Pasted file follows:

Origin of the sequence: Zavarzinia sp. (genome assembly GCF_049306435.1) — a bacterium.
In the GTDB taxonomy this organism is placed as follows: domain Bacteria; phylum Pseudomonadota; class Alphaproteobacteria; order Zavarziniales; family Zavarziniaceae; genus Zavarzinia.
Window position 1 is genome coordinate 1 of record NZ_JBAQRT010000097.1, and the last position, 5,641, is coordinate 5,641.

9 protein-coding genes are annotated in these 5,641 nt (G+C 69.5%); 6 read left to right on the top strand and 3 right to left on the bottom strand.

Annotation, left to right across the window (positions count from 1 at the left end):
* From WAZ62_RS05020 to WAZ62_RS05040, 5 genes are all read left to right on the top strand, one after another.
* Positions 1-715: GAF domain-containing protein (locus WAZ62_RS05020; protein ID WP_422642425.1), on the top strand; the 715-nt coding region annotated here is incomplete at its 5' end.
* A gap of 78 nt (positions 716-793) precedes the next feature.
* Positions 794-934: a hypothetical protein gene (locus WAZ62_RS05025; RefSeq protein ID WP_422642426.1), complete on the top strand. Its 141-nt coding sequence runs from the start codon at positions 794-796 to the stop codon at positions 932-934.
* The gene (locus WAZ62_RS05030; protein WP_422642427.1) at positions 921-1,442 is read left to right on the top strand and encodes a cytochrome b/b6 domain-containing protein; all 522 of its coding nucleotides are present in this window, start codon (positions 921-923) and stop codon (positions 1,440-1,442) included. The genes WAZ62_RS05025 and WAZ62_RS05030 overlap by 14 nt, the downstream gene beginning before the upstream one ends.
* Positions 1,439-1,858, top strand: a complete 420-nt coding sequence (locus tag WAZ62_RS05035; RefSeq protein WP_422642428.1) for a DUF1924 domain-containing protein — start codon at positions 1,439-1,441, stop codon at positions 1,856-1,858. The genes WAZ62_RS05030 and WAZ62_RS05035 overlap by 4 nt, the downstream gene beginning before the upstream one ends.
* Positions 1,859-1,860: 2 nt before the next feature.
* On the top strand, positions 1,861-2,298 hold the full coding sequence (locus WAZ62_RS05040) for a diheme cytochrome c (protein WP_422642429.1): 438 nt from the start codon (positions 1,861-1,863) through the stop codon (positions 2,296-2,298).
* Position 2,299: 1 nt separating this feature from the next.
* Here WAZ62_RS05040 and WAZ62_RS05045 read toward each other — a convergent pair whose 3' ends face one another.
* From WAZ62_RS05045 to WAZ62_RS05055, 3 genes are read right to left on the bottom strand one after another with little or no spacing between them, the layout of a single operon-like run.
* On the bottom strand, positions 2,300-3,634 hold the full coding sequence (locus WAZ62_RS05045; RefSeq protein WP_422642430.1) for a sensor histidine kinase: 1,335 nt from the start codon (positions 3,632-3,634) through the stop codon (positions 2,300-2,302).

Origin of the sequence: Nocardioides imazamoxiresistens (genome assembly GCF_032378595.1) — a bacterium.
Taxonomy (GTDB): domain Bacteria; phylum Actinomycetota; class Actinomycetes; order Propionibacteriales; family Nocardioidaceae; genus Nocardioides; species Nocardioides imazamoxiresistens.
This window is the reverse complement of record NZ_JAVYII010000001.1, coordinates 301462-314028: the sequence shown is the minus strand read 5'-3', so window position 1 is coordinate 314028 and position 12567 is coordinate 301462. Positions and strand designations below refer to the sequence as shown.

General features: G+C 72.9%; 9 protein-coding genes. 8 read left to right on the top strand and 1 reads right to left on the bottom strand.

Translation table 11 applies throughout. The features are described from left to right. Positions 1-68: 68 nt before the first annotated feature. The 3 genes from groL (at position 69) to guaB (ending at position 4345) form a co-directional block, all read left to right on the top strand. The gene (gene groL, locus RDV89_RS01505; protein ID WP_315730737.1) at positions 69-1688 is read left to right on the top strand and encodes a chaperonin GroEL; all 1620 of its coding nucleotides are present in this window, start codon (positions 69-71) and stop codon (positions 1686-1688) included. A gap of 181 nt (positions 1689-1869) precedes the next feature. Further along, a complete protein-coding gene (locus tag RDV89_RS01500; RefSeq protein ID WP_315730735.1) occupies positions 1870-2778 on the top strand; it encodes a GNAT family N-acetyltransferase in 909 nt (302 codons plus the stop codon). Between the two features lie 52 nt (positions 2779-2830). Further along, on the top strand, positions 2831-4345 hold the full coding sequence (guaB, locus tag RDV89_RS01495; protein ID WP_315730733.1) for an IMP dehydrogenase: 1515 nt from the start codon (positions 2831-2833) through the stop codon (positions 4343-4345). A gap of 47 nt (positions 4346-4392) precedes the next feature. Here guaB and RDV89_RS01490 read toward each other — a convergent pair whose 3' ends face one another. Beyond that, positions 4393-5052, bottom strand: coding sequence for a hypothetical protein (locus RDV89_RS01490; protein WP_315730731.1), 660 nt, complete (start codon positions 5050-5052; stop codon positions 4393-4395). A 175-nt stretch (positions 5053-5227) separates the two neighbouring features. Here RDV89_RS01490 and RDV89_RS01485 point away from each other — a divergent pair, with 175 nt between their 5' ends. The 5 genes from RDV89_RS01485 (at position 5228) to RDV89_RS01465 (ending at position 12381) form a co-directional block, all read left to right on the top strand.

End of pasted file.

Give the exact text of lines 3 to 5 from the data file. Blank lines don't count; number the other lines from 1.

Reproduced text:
Window position 1 is genome coordinate 1 of record NZ_JBAQRT010000097.1, and the last position, 5,641, is coordinate 5,641.

9 protein-coding genes are annotated in these 5,641 nt (G+C 69.5%); 6 read left to right on the top strand and 3 right to left on the bottom strand.

Annotation, left to right across the window (positions count from 1 at the left end):